MUMBAI (Reuters) - India’s state-run Punjab National Bank has stepped up its controls on the use of global payments network SWIFT following an alleged $1.77 billion fraud, according to memos issued this month and seen by Reuters.
India’s second biggest state lender this month revealed the country’s biggest loan fraud, which it alleges was committed by two junior officials at a Mumbai branch, who issued unauthorised “letters of undertaking” (LOU) via SWIFT, for firms linked to a billionaire jeweller Nirav Modi and his uncle Mehul Choksi.
The undertakings, which PNB says were issued between 2011 and 2017 with incomplete ledger entries by the two officials, were used by Modi and Choksi’s firms to obtain credit from the overseas branches of mostly Indian lenders.
A lawyer for Modi has denied his client was involved in any fraud. Choksi has not commented but his firm, Gitanjali Gems, has also denied involvement in the alleged fraud.
The new measures mean only PNB officers will be able to initiate messages on SWIFT, taking away the authority of clerks to do so. Several new limits have been placed on the amount that officers can generate depending on their seniority in the bank hierarchy.
The note sent by the bank’s head office in New Delhi to all regional offices on Feb. 17 also stated any SWIFT message will have to be created, verified and authorised by three different officers, starting Thursday. Previously only two individuals were needed for the process.
“In continuation of efforts to strengthen SWIFT operation and deploy additional measures to ensure more effective control, it has been decided to set up SWIFT user base limits,” the note went on to say.
A SWIFT spokeswoman in Brussels said it was aware of the reports around PNB but that it could not comment on individual customers.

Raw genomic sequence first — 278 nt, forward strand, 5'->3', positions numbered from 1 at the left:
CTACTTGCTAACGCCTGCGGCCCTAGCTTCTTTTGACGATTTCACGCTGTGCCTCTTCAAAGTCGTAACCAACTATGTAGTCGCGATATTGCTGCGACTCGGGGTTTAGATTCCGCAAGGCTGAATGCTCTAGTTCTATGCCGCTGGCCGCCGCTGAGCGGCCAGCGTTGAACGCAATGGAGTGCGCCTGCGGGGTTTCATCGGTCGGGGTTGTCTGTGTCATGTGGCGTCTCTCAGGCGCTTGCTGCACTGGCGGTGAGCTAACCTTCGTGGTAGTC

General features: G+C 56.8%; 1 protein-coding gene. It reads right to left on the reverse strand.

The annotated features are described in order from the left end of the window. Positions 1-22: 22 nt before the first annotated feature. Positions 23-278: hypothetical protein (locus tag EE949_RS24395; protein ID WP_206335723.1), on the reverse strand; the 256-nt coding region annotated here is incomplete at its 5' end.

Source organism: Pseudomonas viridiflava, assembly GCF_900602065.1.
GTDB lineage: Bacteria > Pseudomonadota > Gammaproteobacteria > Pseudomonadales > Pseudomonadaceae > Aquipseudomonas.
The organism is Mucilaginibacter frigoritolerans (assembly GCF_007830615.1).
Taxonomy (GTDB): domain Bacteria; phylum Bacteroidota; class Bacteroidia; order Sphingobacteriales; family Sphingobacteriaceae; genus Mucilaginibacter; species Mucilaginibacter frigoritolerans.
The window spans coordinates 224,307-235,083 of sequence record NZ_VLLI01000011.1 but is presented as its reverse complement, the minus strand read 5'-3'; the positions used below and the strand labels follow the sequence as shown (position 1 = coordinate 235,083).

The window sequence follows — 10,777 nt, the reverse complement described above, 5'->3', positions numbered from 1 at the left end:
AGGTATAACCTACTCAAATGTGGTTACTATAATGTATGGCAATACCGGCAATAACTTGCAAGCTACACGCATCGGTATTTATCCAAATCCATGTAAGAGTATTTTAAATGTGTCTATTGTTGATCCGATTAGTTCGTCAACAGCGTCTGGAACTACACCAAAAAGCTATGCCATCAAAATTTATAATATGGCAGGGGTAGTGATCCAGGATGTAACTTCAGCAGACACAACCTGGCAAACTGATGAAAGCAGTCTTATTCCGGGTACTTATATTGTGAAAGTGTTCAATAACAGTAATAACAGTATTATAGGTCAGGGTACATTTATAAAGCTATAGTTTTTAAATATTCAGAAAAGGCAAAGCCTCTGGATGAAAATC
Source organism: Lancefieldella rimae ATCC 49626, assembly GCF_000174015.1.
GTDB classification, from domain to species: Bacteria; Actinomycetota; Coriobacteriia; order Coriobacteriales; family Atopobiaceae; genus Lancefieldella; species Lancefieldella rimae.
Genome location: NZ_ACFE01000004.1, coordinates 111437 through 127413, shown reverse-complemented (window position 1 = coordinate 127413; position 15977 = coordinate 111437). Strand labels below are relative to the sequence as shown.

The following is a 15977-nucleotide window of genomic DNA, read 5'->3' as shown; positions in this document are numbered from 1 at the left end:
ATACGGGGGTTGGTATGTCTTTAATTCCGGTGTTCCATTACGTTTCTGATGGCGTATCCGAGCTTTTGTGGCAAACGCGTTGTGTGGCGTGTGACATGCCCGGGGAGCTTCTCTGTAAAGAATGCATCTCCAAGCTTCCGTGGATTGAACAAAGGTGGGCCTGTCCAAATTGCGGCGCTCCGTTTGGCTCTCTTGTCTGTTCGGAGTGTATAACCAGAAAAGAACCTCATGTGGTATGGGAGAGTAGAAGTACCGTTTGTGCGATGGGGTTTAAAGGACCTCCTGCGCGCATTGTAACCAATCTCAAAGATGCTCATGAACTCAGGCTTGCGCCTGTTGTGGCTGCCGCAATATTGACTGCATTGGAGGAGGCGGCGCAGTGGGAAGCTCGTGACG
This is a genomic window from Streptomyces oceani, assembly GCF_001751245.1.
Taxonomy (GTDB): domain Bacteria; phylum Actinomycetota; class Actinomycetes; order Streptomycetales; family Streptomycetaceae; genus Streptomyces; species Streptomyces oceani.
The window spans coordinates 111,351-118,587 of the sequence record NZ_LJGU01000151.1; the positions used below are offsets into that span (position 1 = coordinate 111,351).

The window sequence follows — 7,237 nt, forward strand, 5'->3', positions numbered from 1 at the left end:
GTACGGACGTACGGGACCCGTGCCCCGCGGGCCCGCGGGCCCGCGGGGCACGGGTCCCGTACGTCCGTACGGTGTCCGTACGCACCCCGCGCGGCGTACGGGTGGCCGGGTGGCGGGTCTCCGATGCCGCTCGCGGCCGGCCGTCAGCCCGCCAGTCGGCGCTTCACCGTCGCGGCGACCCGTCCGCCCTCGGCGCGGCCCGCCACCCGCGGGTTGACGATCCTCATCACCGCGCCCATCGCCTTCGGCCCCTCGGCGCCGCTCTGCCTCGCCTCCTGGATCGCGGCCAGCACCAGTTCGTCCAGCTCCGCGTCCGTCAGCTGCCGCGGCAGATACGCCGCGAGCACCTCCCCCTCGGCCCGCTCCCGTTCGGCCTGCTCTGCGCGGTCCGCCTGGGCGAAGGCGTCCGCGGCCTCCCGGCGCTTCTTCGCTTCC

“When a case of potential fraud is reported to us, we offer our assistance to the affected user to help secure its environment,” Natasha de Terán said. “SWIFT can reassure customers that there is no indication the SWIFT network has been compromised.”
PNB has also created a unit called “Treasury Division Mumbai” for re-authorisation of most messages sent over SWIFT by branches. The messages include those meant for LOUs, according to a separate circular the bank sent to all its offices on Feb. 12.
“The designated officer at SWIFT Centre, Treasury division, will cross-check the credentials of (the) message in Finacle,” said the note, referencing the lender’s core banking software that was allegedly bypassed to pull off the scam, whose scale PNB only disclosed last week.
Any rejection due to any mismatch will be “kept on record for audit by auditors”, the note added.
The alleged fraud occurred as one PNB deputy manager, with the assistance of one or more colleagues, issued more than 100 fraudulent LOUs for firms linked to Modi and Choksi.
India’s federal police have arrested some half a dozen bank officials, including the two junior Mumbai officials, as well as employees of companies controlled by Modi and Choksi. Lawyers and families of the accused officials have denied any wrongdoing.
The Central Bureau of Investigation says Modi and Choksi left the country last month before the issue came to light.
Since PNB disclosed the fraud last week the bank, auditors and the Reserve Bank of India have been under scrutiny over how they could have failed to detect a scam of such proportions.
Reporting by Rajendra Jadhav and Krishna N. Das; Editing by Euan Rocha and Alison Williams